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The Ritual Studies Unit invites individual papers and full panel proposals from a variety of religious and cultural traditions exploring ritual in various local and transnational contexts. We are interested in sessions that experiment with new formats favoring increased interaction and discussion and we particularly encourage papers/presentations that involve actually doing ritual practices.

Whenever possible, our sessions will be formatted to encourage interaction and group discussion on the basis of concise, pre-circulated papers of no more than five pages submitted for The Ritual Studies Unit invites individual papers and full panel proposals from a variety of religious and cultural traditions exploring ritual in various local and transnational contexts. Proposals should engage with ritual theory in some way. We are interested in sessions that experiment with new formats favoring increased interaction and discussion and we particularly encourage papers/presentations that involve actually doing ritual practices.
Whenever possible, our sessions will be formatted to encourage interaction and group discussion on the basis of concise, pre-circulated papers of no more than five pages submitted for circulation by October 15, 2021. Because at least 30 minutes of every session will be reserved for discussion, presentation times will vary in accordance with the number of speakers in the session.
Rites of shared affliction. We invite papers documenting and analyzing ritual practices in response to hardship, misfortune and loss brought about by terrorist attacks, pandemics, natural disasters or environmental disorders.
Getting past the sacred/secular binary. We invite papers that draw on ritual theory and/or ritual practices to suggest ways of getting beyond the tenacious dichotomy between “sacred”, “ritual”, “spiritual”, etc. on the one hand, and “secular”, “everyday”, “profane”, “mundane”, etc. on the other.
Everyday acts of divination in the contemporary West. We are interested in exploring the (often unrecognized) divinatory dimensions of current Western practices relating, among others, to healing, work, education, and online or face-to-face recreative activities.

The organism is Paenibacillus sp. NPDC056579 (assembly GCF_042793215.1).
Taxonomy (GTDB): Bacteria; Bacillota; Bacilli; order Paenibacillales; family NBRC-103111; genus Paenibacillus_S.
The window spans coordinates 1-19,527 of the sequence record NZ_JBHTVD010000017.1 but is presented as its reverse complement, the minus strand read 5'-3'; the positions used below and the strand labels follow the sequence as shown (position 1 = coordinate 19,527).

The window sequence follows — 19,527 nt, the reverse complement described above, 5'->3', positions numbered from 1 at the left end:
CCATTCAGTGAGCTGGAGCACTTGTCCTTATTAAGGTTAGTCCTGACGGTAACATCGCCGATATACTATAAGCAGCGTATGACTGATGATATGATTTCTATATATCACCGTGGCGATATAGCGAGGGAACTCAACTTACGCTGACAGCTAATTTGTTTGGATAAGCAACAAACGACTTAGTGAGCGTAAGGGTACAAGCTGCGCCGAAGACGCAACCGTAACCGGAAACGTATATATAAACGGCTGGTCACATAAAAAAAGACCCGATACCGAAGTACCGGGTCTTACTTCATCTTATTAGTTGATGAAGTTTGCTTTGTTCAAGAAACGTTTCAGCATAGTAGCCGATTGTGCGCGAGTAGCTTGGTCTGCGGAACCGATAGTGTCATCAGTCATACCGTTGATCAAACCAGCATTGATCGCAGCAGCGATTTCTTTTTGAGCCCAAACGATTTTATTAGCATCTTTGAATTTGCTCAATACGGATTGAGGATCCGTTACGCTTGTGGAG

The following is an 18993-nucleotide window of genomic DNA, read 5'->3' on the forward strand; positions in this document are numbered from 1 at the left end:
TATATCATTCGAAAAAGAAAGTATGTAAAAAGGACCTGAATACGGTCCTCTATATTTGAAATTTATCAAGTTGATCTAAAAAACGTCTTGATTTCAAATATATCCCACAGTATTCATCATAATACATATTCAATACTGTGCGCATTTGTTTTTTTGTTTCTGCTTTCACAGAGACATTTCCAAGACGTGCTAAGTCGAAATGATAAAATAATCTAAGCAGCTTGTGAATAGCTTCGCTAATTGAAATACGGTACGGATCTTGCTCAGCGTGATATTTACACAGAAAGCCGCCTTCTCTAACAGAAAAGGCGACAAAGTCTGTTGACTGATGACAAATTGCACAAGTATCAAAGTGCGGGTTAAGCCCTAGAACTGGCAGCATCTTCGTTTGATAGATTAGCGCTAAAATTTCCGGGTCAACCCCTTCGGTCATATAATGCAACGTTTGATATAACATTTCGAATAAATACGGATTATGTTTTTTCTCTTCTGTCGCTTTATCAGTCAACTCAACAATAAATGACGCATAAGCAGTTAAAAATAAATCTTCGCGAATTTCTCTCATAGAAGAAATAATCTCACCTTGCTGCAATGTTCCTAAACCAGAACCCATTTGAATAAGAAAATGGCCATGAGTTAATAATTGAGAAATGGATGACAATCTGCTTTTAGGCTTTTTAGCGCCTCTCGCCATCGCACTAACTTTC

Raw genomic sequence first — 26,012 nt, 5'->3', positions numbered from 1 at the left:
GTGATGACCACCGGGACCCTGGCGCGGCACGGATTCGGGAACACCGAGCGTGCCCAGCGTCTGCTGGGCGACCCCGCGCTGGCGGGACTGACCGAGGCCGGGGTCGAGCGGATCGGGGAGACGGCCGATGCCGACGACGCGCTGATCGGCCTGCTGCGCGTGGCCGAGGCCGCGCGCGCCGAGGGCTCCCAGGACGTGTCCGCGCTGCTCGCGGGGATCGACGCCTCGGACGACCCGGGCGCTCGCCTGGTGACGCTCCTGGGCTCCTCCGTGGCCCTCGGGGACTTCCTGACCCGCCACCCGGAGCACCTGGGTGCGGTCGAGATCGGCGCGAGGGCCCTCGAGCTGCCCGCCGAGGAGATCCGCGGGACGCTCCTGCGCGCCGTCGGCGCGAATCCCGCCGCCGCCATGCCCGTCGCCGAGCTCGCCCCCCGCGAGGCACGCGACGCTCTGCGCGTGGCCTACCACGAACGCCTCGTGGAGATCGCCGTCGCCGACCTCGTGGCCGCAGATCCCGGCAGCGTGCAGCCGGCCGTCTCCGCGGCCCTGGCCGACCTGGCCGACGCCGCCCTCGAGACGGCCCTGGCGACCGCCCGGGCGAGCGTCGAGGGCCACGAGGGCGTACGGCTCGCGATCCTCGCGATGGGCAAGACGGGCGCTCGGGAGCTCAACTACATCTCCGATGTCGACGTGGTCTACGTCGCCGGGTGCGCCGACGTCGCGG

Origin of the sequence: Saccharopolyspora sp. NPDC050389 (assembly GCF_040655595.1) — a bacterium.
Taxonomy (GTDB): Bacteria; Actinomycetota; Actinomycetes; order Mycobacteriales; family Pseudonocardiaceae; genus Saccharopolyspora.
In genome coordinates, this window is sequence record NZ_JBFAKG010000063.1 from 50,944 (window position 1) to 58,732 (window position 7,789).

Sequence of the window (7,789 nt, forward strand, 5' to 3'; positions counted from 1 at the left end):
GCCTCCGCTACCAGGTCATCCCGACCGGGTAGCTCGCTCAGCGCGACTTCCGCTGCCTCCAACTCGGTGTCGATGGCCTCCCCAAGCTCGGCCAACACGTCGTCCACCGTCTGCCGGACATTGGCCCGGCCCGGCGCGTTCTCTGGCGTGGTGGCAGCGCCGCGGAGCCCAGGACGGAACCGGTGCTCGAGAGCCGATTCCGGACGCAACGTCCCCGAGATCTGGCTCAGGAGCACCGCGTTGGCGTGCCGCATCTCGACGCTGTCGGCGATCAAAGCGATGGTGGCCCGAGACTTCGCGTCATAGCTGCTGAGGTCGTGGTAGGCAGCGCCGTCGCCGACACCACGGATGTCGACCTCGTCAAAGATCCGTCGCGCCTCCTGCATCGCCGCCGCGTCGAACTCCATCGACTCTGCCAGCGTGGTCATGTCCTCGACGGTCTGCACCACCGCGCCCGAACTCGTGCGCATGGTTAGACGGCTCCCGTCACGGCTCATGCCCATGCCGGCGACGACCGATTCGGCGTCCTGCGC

What political difference do rituals make? We invite papers dealing with rituals in the political arena, ones that may be seen as either upholding existing power structures or as challenging them, such as protests and/or counter-protests, with particular emphasis on issues of effectiveness.
Ritual Theory: We invite papers that engage with the “ritual theory canon.” Relevant papers may be purely theoretical or inspired by particular case studies; they may offer new approaches to understanding and utilizing “canonical” ritual theorists or propose new theoretical resources for ritual studies scholarship. We are particularly interested in the theme of sacrifice as a core element of ritual theory, and in pedagogical strategies and experiences as they relate to issues of ritual theory.
 

For 2021, the Ritual Studies Unit and the Yoga in Theory and Practice Unit will hold a postponed panel from 2020: Embodied Rituals: Mantra, Tantra and Yoga.

Mission Statement:

This Unit provides a unique venue for the interdisciplinary exploration of ritual — broadly understood to include rites, ceremonies, religious and secular performances, and other ritual processes — in their many and varied contexts, and from a range of theoretical and methodological perspectives.

Method of Submission:

INSPIRE

 

Co-Chairs:

Michael Houseman, jmichaelhouseman@gmail.com

Sarah M. Pike, spike@csuchico.edu

 

Steering Committee:

Clayton Ashton, clayton.ashton@gmail.com

Leigh Ann Hildebrand, lhildebrand@ses.gtu.edu

Martin Pehal, martin.pehal@ff.cuni.cz

Jone Salomonsen, jone.salomonsen@teologi.uio.no

Pamela J. Stewart, pamjan@pitt.edu 

 

Session Allotment: Tier 2 – Two 2-hour sessions

Next Review: 2023